So we hug him and pat him and reassure him that things will get better, we swear, but sometimes he just needs to fret for a few minutes before he collects himself.
This happened just last week. I thought that perhaps a change of scene would do him good, and as I carried him down the hall from his room to ours, I espied our copy of The Wind in the Willows and, on a whim, grabbed it and brought it with us. Sam and I have never read this book, but I figured, what the heck, it couldn't make things worse.
So I started reading. Within seconds, a huge sunny smile shone from my baby boy's face. He was entranced. As I continued reading, he grinned and beamed and generally bounced about in a state of extreme good cheer.
I can't say I blame him. The Wind in the Willows is some seriously awesome shit. So I thought I'd pass along the good vibrations. If you've got a case of the Mondays, read the following excerpt (preferably aloud) and I guarantee -- GUARANTEE -- you will feel better.
(Warning: 50 Books does not take responsibility for the consequences of your reading this passage, as it may prompt you to suddenly quit your job if you are currently sitting at your desk at work.)
THE Mole had been working very hard all the morning, spring-cleaning his little home. First with brooms, then with dusters; then on ladders and steps and chairs, with a brush and a pail of whitewash; till he had dust in his throat and eyes, and splashes of whitewash all over his black fur, and an aching back and weary arms. Spring was moving in the air above and in the earth below and around him, penetrating even his dark and lowly little house with its spirit of divine discontent and longing. It was small wonder, then, that he suddenly flung down his brush on the floor, said "Bother!" and "O blow!" and also "Hang spring-cleaning!" and bolted out of the house without even waiting to put on his coat. Something up above was calling him imperiously, and he made for the steep little tunnel which answered in his case to the gravelled carriage-drive owned by animals whose residences are nearer to the sun and air. So he scraped and scratched and scrabbled and scrooged and then he scrooged again and scrabbled and scratched and scraped, working busily with his little paws and muttering to himself, "Up we go! Up we go!" till at last, pop! his snout came out into the sunlight, and he found himself rolling in the warm grass of a great meadow.
"This is fine!" he said to himself. "This is better than whitewashing!" The sunshine struck hot on his fur, soft breezes caressed his heated brow, and after the seclusion of the cellarage he had lived in so long the carol of happy birds fell on his dulled hearing almost like a shout. Jumping off all his four legs at once, in the joy of living and the delight of spring without its cleaning, he pursued his way across the meadow till he reached the hedge on the further side.
"Hold up!" said an elderly rabbit at the gap. "Sixpence for the privilege of passing by the private road!" He was bowled over in an instant by the impatient and contemptuous Mole, who trotted along the side of the hedge chaffing the other rabbits as they peeped hurriedly from their holes to see what the row was about. "Onion-sauce! Onion-sauce!" he remarked jeeringly, and was gone before they could think of a thoroughly satisfactory reply. Then they all started grumbling at each other. "How stupid you are! Why didn't you tell him -- -- " "Well, why didn't you say -- -- " "You might have reminded him -- -- " and so on, in the usual way; but, of course, it was then much too late, as is always the case.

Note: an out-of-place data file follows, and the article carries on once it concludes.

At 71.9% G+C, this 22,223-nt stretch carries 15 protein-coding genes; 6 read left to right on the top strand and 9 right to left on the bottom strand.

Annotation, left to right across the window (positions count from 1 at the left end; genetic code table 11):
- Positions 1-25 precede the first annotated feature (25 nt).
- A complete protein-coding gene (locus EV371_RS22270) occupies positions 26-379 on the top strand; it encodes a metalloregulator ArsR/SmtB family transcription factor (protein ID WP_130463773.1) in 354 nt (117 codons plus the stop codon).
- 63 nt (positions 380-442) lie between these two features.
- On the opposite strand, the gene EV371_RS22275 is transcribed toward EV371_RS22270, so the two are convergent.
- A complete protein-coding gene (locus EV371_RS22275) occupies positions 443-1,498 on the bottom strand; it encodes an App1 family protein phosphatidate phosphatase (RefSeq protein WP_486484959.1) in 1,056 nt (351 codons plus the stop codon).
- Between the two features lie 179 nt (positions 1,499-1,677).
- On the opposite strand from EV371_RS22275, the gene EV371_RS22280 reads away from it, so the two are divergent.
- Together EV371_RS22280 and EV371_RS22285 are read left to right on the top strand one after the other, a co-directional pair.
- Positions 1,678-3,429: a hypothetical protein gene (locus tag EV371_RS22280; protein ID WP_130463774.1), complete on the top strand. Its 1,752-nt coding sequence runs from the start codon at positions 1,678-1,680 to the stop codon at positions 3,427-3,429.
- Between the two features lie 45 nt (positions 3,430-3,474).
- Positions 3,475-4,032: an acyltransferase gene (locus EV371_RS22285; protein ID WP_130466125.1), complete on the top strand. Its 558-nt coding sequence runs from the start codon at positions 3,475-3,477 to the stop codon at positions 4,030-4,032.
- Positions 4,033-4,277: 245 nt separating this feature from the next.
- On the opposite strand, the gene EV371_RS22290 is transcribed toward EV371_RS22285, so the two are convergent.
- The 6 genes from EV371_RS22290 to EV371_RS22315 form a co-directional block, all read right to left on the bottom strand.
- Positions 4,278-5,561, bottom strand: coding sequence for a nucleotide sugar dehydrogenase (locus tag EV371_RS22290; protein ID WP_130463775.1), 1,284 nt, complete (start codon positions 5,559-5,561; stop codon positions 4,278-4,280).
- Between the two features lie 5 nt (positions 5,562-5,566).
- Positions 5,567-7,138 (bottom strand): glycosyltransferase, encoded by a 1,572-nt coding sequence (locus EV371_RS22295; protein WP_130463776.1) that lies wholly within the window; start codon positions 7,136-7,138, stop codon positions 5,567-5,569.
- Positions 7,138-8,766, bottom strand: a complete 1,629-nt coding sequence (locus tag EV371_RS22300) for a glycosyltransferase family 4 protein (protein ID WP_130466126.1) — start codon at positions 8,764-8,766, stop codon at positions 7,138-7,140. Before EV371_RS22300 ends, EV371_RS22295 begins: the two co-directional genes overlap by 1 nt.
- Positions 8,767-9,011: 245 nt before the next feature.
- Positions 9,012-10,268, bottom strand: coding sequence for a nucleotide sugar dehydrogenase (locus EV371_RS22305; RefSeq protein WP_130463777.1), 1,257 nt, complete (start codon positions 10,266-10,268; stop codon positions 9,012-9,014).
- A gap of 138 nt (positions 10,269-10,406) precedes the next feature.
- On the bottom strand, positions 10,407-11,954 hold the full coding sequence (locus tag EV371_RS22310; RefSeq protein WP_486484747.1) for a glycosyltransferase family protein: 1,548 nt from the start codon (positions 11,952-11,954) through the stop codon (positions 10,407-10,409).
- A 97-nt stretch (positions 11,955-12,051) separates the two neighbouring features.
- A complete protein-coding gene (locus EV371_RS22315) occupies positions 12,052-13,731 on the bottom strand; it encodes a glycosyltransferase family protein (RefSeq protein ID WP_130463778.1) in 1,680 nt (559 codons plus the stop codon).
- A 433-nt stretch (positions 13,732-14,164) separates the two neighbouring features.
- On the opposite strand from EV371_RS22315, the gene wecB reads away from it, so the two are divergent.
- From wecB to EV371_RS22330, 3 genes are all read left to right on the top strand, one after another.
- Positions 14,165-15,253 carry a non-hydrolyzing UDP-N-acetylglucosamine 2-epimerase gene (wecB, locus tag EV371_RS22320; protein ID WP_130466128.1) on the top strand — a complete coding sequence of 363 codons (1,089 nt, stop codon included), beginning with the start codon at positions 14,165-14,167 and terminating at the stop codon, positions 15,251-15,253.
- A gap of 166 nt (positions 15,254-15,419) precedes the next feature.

It all seemed too good to be true. Hither and thither through the meadows he rambled busily, along the hedgerows, across the copses, finding everywhere birds building, flowers budding, leaves thrusting -- everything happy, and progressive, and occupied. And instead of having an uneasy conscience pricking him and whispering "whitewash!" he somehow could only feel how jolly it was to be the only idle dog among all these busy citizens. After all, the best part of a holiday is perhaps not so much to be resting yourself, as to see all the other fellows busy working.
He thought his happiness was complete when, as he meandered aimlessly along, suddenly he stood by the edge of a full-fed river. Never in his life had he seen a river before -- this sleek, sinuous, full-bodied animal, chasing and chuckling, gripping things with a gurgle and leaving them with a laugh, to fling itself on fresh playmates that shook themselves free, and were caught and held again. All was a-shake and a-shiver -- glints and gleams and sparkles, rustle and swirl, chatter and bubble. The Mole was bewitched, entranced, fascinated. By the side of the river he trotted as one trots, when very small, by the side of a man who holds one spell-bound by exciting stories; and when tired at last, he sat on the bank, while the river still chattered on to him, a babbling procession of the best stories in the world, sent from the heart of the earth to be told at last to the insatiable sea.
I don't care how old or young you are, that is just plain amazing writing. I heart Kenneth Grahame big-time. If you want to keep reading (and I can't say as I blame you), the full online text of the book is here.